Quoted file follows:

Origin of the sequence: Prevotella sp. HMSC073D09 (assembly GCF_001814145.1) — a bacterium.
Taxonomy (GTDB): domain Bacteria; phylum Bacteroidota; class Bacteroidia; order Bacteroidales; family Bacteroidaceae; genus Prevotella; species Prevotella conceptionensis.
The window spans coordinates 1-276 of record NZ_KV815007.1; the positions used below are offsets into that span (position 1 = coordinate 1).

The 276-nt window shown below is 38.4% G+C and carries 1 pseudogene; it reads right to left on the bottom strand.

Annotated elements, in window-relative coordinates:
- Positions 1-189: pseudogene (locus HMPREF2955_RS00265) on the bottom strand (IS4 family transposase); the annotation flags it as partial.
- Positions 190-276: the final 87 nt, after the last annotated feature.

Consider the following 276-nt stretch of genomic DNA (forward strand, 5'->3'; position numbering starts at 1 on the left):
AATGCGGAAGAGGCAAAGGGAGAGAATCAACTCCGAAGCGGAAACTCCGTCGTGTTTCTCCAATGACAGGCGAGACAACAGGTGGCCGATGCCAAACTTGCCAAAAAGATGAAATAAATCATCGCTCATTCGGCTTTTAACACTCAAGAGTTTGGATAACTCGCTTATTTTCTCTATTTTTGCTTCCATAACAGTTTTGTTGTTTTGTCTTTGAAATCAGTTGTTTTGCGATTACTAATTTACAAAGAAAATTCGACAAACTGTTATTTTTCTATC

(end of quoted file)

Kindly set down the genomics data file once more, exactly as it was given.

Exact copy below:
Origin of the sequence: Prevotella sp. HMSC073D09 (assembly GCF_001814145.1) — a bacterium.
Taxonomy (GTDB): domain Bacteria; phylum Bacteroidota; class Bacteroidia; order Bacteroidales; family Bacteroidaceae; genus Prevotella; species Prevotella conceptionensis.
The window spans coordinates 1-276 of record NZ_KV815007.1; the positions used below are offsets into that span (position 1 = coordinate 1).

The 276-nt window shown below is 38.4% G+C and carries 1 pseudogene; it reads right to left on the bottom strand.

Annotated elements, in window-relative coordinates:
- Positions 1-189: pseudogene (locus HMPREF2955_RS00265) on the bottom strand (IS4 family transposase); the annotation flags it as partial.
- Positions 190-276: the final 87 nt, after the last annotated feature.

Consider the following 276-nt stretch of genomic DNA (forward strand, 5'->3'; position numbering starts at 1 on the left):
AATGCGGAAGAGGCAAAGGGAGAGAATCAACTCCGAAGCGGAAACTCCGTCGTGTTTCTCCAATGACAGGCGAGACAACAGGTGGCCGATGCCAAACTTGCCAAAAAGATGAAATAAATCATCGCTCATTCGGCTTTTAACACTCAAGAGTTTGGATAACTCGCTTATTTTCTCTATTTTTGCTTCCATAACAGTTTTGTTGTTTTGTCTTTGAAATCAGTTGTTTTGCGATTACTAATTTACAAAGAAAATTCGACAAACTGTTATTTTTCTATC